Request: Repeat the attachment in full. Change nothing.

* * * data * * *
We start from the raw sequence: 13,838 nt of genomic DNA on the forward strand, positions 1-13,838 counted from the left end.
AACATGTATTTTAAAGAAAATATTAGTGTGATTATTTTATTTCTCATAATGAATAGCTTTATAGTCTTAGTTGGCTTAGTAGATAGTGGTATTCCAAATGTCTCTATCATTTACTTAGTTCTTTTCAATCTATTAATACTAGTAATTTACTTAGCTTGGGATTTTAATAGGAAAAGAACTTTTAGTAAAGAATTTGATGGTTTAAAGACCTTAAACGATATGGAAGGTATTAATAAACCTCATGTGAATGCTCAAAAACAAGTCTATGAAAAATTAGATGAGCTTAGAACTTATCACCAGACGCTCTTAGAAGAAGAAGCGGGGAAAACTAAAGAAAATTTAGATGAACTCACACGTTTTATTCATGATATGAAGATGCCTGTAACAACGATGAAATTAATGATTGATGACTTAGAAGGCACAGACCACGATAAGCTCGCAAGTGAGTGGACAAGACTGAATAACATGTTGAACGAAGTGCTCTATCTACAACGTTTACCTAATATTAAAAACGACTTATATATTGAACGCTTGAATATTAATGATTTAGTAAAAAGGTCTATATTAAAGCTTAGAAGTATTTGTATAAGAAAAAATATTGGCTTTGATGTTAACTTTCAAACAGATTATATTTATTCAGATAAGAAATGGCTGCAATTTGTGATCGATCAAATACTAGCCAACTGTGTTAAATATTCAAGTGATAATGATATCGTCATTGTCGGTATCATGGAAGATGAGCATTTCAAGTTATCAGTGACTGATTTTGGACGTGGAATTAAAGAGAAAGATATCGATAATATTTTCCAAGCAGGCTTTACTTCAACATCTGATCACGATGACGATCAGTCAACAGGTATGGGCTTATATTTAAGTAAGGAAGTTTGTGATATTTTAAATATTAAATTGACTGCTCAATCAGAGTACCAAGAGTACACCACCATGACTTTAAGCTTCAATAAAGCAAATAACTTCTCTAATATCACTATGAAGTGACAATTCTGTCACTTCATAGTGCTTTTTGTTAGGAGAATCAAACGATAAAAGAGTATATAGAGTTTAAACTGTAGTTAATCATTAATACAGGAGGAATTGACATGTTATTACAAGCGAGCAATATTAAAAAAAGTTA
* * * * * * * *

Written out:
We start from the raw sequence: 13,838 nt of genomic DNA on the forward strand, positions 1-13,838 counted from the left end.
AACATGTATTTTAAAGAAAATATTAGTGTGATTATTTTATTTCTCATAATGAATAGCTTTATAGTCTTAGTTGGCTTAGTAGATAGTGGTATTCCAAATGTCTCTATCATTTACTTAGTTCTTTTCAATCTATTAATACTAGTAATTTACTTAGCTTGGGATTTTAATAGGAAAAGAACTTTTAGTAAAGAATTTGATGGTTTAAAGACCTTAAACGATATGGAAGGTATTAATAAACCTCATGTGAATGCTCAAAAACAAGTCTATGAAAAATTAGATGAGCTTAGAACTTATCACCAGACGCTCTTAGAAGAAGAAGCGGGGAAAACTAAAGAAAATTTAGATGAACTCACACGTTTTATTCATGATATGAAGATGCCTGTAACAACGATGAAATTAATGATTGATGACTTAGAAGGCACAGACCACGATAAGCTCGCAAGTGAGTGGACAAGACTGAATAACATGTTGAACGAAGTGCTCTATCTACAACGTTTACCTAATATTAAAAACGACTTATATATTGAACGCTTGAATATTAATGATTTAGTAAAAAGGTCTATATTAAAGCTTAGAAGTATTTGTATAAGAAAAAATATTGGCTTTGATGTTAACTTTCAAACAGATTATATTTATTCAGATAAGAAATGGCTGCAATTTGTGATCGATCAAATACTAGCCAACTGTGTTAAATATTCAAGTGATAATGATATCGTCATTGTCGGTATCATGGAAGATGAGCATTTCAAGTTATCAGTGACTGATTTTGGACGTGGAATTAAAGAGAAAGATATCGATAATATTTTCCAAGCAGGCTTTACTTCAACATCTGATCACGATGACGATCAGTCAACAGGTATGGGCTTATATTTAAGTAAGGAAGTTTGTGATATTTTAAATATTAAATTGACTGCTCAATCAGAGTACCAAGAGTACACCACCATGACTTTAAGCTTCAATAAAGCAAATAACTTCTCTAATATCACTATGAAGTGACAATTCTGTCACTTCATAGTGCTTTTTGTTAGGAGAATCAAACGATAAAAGAGTATATAGAGTTTAAACTGTAGTTAATCATTAATACAGGAGGAATTGACATGTTATTACAAGCGAGCAATATTAAAAAAAGTTA